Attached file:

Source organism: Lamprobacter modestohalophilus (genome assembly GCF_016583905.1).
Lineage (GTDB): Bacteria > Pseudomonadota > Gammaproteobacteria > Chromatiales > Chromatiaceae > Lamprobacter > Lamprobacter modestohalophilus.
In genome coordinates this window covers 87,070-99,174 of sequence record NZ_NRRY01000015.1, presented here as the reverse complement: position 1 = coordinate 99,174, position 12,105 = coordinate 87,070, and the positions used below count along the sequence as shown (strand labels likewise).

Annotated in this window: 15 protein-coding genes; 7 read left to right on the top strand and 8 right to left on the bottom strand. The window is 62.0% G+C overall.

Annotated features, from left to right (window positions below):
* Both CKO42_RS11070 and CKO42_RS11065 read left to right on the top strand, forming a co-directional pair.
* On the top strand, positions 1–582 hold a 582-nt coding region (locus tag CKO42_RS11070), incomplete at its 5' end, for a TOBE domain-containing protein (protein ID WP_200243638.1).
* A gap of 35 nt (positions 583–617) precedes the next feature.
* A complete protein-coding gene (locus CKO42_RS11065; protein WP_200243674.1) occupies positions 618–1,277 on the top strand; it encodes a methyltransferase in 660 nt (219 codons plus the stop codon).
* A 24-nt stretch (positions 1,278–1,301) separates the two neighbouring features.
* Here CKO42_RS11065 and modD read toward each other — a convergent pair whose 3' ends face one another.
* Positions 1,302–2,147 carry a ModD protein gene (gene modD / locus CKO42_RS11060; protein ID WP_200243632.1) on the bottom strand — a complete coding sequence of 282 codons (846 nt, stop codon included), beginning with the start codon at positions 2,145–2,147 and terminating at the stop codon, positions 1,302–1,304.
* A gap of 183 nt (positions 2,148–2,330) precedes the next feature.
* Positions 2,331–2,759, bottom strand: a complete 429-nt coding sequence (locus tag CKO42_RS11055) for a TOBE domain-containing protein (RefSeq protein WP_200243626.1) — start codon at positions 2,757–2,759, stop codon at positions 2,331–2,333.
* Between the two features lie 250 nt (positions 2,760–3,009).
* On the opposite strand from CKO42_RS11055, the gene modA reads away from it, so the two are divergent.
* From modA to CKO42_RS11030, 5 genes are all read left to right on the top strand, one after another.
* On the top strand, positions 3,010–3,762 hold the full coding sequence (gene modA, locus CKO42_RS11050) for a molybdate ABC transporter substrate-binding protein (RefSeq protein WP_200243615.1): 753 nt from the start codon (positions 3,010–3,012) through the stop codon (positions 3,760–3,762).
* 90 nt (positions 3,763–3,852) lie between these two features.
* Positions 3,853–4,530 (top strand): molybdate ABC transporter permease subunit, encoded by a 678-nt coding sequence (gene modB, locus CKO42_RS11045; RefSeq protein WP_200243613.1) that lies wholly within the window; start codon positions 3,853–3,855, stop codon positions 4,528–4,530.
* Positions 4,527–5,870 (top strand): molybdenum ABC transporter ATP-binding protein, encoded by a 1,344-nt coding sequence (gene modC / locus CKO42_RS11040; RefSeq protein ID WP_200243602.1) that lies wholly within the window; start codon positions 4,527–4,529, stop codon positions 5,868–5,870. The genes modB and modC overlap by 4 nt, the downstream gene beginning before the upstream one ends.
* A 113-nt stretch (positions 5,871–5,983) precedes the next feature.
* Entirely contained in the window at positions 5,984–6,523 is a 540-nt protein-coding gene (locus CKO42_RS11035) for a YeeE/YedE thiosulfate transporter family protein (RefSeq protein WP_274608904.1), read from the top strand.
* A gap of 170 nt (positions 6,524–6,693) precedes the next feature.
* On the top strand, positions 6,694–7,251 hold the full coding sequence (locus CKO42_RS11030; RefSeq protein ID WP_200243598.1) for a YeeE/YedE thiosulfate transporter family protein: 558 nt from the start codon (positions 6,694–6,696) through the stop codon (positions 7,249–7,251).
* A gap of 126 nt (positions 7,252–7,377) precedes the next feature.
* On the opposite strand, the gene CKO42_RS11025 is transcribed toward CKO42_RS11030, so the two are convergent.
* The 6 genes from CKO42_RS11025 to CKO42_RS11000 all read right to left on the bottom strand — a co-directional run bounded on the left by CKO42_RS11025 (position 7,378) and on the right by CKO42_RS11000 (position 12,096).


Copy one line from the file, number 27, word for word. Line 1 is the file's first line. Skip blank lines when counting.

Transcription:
* On the opposite strand, the gene CKO42_RS11025 is transcribed toward CKO42_RS11030, so the two are convergent.